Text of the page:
Elements of a Biblical Eschatology, Part 2

In order to establish a framework for this discussion, I will here lay out the three broad categories of Christian eschatology.  Keep in mind that eschatology is a much more encompassing subject than questions about the millennium, but laying these positions out here will help us navigate the subject.

 The three broad categories of Christian eschatology are as follows:

1. Premillennialism.  Broadly speaking, this is the view that there will be an intermediate kingdom on earth ruled over by Jesus Christ prior to the eternal state.  Jesus Christ will return prior to this millennial kingdom, hence the name “premillennialism.”  The resurrection of the dead occurs in (at least) two stages, one at the beginning of the millennium and one at the end.  Most premillennialists have affirmed that the intermediate kingdom is literally a 1,000 year period, though this is not an essential feature of the position.

2. Postmillennialism.  Broadly speaking, this view anticipates a “golden age” of Christianity here on earth prior to the return of Christ.  The “millennium” is not a literal thousand year period but simply an extended period during which the influence of the gospel grows to a position of dominance over the world.  Christ will return at the end of this period, ushering in the eternal state.  Because the return of Christ happens after the “millennial” period, this position is known as “postmillennialism.” 

3. Amillennialism.  Broadly speaking, this view is basically the same as postmillennialism, but without the golden age.  The church will bear witness to Christ until the end of this age, but there will be no worldwide dominance of Christianity.  When Christ returns, he will usher in the eternal state.  The name “amillennialism” is something of a misnomer, since amillennialists do not deny the millennial teaching of Revelation 20 but simply interpret it as a reference to the present age, either in reference to the reign of dead believers in Heaven with Christ or in reference to the church here on earth.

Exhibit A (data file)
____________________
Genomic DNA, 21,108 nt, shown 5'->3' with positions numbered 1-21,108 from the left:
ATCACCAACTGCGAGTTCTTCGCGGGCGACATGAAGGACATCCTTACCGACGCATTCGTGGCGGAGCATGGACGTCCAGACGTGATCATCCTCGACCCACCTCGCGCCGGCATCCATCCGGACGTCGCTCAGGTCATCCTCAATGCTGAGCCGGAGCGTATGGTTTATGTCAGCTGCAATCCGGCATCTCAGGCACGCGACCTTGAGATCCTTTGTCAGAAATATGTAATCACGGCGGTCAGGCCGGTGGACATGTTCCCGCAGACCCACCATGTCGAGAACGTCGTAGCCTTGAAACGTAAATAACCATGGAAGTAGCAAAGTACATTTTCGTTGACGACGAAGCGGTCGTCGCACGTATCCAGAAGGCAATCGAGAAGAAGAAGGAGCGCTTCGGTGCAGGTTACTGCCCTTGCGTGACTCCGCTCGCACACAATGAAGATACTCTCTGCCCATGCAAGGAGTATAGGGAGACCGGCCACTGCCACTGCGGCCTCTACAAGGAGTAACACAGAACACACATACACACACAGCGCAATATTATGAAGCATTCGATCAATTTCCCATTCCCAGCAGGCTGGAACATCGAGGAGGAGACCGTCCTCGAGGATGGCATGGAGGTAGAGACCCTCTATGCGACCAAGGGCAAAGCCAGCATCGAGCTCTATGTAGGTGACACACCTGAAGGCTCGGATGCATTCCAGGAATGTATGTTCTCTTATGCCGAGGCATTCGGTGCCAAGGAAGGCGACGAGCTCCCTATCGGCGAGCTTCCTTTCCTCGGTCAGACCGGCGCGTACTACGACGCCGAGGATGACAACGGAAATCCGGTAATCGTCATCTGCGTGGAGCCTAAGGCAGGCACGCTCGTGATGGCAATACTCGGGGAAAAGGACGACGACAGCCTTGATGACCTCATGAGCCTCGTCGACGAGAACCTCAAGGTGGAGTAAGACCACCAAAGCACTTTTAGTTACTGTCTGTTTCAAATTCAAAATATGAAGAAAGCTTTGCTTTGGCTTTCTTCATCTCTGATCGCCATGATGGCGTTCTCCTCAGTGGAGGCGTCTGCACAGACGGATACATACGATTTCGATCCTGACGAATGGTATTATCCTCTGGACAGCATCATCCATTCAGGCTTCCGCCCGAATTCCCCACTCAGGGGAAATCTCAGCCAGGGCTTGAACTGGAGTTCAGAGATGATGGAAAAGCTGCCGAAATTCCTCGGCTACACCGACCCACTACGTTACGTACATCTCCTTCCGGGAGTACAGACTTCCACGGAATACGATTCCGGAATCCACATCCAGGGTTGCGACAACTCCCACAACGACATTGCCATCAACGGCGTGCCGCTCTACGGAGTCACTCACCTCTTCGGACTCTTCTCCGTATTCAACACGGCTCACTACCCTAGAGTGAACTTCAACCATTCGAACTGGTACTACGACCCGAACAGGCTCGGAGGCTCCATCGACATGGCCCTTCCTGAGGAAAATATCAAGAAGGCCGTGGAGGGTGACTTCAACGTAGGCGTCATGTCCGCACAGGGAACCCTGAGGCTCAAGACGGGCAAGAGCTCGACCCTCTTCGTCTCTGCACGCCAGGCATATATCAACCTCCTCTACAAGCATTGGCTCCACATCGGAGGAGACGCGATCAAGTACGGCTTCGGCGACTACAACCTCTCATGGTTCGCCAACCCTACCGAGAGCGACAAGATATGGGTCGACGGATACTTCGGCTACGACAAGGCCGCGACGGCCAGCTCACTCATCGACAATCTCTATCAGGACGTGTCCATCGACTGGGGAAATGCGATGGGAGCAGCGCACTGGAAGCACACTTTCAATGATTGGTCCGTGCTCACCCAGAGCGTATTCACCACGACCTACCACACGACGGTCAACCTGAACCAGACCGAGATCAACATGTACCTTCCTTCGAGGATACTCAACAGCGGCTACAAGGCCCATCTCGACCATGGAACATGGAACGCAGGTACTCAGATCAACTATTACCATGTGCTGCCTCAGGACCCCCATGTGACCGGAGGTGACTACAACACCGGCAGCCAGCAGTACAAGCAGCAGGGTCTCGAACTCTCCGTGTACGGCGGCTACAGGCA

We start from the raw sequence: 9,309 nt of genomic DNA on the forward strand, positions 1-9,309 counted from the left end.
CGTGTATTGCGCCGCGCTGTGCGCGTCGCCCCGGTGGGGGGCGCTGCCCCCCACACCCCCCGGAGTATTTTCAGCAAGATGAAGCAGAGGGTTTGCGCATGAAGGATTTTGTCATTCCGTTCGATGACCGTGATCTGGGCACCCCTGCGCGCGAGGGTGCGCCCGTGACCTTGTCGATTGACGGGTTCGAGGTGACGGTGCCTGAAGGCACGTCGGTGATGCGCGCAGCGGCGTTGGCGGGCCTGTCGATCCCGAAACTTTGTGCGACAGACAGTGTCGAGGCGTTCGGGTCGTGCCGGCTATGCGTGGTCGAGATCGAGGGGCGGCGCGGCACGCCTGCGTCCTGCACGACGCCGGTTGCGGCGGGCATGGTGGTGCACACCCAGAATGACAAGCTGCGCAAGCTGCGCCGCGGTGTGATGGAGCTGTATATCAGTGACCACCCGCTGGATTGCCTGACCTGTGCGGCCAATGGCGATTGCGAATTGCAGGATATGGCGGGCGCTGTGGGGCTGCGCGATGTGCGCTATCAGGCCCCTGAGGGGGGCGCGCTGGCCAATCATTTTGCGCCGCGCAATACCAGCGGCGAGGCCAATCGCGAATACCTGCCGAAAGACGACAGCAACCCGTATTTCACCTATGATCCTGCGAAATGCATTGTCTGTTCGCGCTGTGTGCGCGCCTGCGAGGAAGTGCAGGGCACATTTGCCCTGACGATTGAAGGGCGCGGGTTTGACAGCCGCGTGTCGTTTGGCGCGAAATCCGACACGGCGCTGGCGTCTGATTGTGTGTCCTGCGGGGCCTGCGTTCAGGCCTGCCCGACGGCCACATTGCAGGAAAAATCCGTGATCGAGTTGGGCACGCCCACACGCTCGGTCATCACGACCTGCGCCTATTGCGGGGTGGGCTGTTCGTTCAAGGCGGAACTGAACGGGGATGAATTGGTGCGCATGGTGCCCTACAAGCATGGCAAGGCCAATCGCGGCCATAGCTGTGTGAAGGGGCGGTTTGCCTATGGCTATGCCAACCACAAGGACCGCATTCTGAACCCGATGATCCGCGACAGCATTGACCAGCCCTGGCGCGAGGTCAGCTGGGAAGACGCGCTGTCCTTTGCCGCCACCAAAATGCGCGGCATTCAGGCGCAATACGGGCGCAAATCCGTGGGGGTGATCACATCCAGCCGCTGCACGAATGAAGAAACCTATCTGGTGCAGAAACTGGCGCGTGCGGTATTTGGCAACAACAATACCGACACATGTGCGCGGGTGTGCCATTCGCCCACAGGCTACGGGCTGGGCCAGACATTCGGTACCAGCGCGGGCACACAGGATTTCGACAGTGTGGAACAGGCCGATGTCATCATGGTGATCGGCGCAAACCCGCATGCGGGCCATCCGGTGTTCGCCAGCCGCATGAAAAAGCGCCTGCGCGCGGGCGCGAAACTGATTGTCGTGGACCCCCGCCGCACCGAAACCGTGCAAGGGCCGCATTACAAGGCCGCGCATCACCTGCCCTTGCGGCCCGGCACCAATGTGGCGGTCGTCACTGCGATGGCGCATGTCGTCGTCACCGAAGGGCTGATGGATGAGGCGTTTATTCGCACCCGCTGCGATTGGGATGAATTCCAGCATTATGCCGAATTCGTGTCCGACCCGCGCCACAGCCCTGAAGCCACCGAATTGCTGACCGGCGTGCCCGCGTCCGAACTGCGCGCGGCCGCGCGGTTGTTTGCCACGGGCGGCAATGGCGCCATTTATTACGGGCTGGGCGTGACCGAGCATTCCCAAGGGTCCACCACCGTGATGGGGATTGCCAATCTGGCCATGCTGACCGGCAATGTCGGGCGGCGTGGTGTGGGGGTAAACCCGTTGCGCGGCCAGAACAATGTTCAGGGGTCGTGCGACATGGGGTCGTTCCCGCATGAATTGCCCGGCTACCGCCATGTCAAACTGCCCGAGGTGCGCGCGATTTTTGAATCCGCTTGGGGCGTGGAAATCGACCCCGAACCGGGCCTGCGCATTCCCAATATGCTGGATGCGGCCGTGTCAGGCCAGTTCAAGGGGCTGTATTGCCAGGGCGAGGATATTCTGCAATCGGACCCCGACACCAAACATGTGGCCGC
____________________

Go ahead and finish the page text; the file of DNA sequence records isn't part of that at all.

Postmillennialism and amillennialism both view the return of Christ as the beginning of eternity and therefore deny an intermediate kingdom here on earth.  Premillennialism views the return of Christ as the beginning of an intermediate kingdom, which then gives way to eternity.

 Premillennialism and amillennialism both affirm that the return of Christ could come at any time.  Postmillennialism denies this because, according to this view, Christ cannot return until after the “golden age” of the dominance of Christianity throughout the world. 

Next up: variations within each view.


6 Responses to “Elements of a Biblical Eschatology, Part 2”

  1. Andrew O'Kelley Says:

    You forgot promillenialism. However God does it, I’m for it.

  2. Craig Says:

    I’m amillennialist. Everything else is just boring, because it seems once everything gets started in those other systems, all you have to do is set your clock and wait for shit to happen. I’d much rather have a story with an element of surprise, then finality. It makes for a better movie.

  3. Craig Says:

    sorry, i just read back over my reply. i should have said “stuff.”

  4. fenderpooh Says:


    I think what you are suggesting is the idea of imminence, followed immediately by climax. I will address these issues in upcoming posts. I am tempted to make some remarks right now, but I want to keep you in suspsense as to what position I hold. After all, that’s what makes for a good story, right?

  5. Jason Says:

    I haven’t read the next post yet. I’m on the edge of my seat.


    P.S Credit to both andrew and craig for making me laugh.

  6. Kiwi and an Emu. Says:

    […] Elements of a Bibilical Eschatology, Part 2.  Three broad catagories. […]

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